Over the past few years, a number of Australians have expressed interest in the use of cannabis for medicinal purposes. There have only been a limited number of well-designed clinical studies on medicinal cannabis and so it is hard for some doctors to find quality evidence to support decisions to prescribe medicinal cannabis.
The Commonwealth Department of Health, in conjunction with state and territory governments, has helped coordinate the development new clinical guidance documents for prescribers of medicinal cannabis products for treating chemotherapy-induced nausea and vomiting, epilepsy, multiple sclerosis, chronic non-cancer pain and palliative care, as well as an overview document.
The guidances are based on the work of a team from the Universities of New South Wales, Sydney and Queensland, under the co-ordination of the National Drug and Alcohol Research Centre, who reviewed the clinical evidence for the use of medicinal cannabis that had been published in refereed medical journals since 1980.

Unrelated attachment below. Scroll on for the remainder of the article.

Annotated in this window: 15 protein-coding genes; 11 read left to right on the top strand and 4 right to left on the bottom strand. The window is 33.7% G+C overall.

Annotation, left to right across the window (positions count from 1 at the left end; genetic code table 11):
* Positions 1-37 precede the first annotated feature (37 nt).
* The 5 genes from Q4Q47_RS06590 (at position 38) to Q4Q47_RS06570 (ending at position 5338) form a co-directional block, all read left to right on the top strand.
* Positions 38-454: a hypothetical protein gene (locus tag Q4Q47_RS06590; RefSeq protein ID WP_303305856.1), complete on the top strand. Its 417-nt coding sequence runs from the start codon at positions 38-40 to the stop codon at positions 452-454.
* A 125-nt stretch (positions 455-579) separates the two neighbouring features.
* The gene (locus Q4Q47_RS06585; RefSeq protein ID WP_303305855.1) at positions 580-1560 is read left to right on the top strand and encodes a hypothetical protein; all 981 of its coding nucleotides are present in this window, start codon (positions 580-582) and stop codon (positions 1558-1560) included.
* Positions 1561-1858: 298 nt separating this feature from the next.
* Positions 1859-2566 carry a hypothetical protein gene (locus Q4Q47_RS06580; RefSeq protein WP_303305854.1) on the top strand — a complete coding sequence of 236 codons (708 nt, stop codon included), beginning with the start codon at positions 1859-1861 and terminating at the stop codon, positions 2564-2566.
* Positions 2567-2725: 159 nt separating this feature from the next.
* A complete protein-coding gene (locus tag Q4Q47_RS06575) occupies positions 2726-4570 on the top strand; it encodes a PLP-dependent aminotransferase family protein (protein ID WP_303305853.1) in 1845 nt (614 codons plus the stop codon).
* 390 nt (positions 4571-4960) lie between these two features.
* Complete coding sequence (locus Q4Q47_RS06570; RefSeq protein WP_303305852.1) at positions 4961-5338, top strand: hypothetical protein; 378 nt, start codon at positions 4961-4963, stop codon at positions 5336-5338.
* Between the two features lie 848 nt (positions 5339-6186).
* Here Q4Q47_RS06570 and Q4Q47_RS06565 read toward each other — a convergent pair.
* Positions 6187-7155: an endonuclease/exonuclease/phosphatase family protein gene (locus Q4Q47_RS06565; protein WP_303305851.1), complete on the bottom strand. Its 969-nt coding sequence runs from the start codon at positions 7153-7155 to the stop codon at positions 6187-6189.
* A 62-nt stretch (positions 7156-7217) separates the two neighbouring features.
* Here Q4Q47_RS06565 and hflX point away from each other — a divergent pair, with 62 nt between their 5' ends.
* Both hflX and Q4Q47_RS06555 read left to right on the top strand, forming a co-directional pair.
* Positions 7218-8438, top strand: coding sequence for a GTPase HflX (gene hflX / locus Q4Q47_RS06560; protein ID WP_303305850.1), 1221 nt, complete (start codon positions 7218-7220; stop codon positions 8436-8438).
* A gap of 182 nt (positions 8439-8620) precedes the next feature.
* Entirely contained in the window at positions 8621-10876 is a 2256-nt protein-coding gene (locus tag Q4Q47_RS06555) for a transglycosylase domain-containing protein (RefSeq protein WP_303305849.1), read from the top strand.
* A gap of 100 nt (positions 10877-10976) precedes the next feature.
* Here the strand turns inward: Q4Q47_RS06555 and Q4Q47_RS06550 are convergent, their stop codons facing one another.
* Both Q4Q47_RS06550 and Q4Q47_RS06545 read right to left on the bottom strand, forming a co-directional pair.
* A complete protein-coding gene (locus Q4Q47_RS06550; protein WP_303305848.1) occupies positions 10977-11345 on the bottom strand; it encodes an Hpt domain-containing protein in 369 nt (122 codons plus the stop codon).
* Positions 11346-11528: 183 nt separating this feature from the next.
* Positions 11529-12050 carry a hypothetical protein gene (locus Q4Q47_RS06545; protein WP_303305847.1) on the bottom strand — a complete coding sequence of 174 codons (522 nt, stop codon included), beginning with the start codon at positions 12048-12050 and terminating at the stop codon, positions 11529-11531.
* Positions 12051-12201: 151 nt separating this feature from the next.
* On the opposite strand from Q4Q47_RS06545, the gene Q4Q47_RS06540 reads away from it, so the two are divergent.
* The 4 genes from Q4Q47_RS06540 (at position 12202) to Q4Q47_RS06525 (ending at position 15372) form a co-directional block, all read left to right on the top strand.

A range of organisations from across Australia were involved in developing the guidance documents, including:
- 18 patient and consumer representative groups
- All state and territory health departments
- 15 health care professional organisations
- Clinical staff from 29 hospitals and health care systems
- 14 outpatient or primary health networks.
The documents have been endorsed by the Australian Advisory Council on the Medicinal Use of Cannabis.
There is also a specific consumer brochure. These guidance documents will be updated iteratively when new evidence emerges.